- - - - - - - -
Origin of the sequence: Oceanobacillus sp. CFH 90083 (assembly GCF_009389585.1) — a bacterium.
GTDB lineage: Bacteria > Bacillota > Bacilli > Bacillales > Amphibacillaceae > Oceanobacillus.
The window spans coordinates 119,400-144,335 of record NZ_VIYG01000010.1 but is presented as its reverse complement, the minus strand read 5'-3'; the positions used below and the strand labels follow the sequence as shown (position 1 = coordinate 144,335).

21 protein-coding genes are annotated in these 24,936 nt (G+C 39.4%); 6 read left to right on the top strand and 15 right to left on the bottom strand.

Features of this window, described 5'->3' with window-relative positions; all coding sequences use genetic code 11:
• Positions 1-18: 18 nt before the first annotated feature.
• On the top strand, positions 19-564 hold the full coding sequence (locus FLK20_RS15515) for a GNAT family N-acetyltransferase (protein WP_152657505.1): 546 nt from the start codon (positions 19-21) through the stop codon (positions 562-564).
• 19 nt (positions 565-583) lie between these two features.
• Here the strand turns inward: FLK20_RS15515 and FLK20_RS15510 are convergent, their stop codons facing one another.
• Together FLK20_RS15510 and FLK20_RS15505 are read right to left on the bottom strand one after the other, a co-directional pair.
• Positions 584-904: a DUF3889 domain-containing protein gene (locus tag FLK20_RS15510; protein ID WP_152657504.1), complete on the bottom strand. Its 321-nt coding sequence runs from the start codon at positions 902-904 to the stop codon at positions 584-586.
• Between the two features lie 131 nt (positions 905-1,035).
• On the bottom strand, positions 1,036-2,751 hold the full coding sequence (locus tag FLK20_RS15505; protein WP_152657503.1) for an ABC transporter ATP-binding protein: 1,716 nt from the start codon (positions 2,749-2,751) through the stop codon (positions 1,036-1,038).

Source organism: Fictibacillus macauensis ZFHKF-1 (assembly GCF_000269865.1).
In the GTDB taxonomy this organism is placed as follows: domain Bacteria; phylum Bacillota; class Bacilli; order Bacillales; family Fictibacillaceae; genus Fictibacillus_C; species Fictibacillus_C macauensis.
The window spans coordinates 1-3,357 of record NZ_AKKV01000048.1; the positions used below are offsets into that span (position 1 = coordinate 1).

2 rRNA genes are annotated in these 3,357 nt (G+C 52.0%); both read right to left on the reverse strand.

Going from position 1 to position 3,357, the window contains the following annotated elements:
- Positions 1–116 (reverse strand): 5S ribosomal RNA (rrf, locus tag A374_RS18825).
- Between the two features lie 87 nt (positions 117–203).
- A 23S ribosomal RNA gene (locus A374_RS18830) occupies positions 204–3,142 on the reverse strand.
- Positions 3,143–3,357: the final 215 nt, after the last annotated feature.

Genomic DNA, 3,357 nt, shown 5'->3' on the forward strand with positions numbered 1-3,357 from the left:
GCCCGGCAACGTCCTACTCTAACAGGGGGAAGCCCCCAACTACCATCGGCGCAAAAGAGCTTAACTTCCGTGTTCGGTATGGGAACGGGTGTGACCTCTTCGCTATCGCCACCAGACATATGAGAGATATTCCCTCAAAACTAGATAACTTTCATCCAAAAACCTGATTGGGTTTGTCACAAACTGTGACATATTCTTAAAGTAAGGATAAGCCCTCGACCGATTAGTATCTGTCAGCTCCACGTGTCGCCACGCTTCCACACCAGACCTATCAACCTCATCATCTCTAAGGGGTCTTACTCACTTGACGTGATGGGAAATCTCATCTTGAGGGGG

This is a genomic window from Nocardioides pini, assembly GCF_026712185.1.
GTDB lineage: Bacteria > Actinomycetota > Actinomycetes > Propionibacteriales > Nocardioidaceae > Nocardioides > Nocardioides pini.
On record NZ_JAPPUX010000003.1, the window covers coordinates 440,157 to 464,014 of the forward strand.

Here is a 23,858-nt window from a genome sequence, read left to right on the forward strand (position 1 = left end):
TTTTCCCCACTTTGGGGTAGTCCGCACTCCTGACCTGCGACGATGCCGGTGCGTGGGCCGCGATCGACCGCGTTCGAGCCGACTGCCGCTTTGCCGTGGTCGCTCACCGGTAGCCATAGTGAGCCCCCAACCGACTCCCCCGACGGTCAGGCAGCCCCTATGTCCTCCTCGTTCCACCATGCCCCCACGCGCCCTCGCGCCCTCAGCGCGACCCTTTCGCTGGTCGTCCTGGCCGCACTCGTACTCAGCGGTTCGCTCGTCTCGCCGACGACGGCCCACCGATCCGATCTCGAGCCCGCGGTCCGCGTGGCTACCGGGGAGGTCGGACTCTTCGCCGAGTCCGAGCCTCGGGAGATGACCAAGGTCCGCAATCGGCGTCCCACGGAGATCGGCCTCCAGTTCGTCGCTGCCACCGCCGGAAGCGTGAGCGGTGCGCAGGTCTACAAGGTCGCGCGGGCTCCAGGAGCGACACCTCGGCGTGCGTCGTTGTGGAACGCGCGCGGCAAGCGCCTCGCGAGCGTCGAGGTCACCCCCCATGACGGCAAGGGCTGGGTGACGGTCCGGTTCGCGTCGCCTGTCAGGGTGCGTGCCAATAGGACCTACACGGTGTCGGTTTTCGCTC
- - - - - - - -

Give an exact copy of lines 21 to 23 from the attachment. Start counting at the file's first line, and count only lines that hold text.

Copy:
- A 23S ribosomal RNA gene (locus A374_RS18830) occupies positions 204–3,142 on the reverse strand.
- Positions 3,143–3,357: the final 215 nt, after the last annotated feature.

Genomic DNA, 3,357 nt, shown 5'->3' on the forward strand with positions numbered 1-3,357 from the left: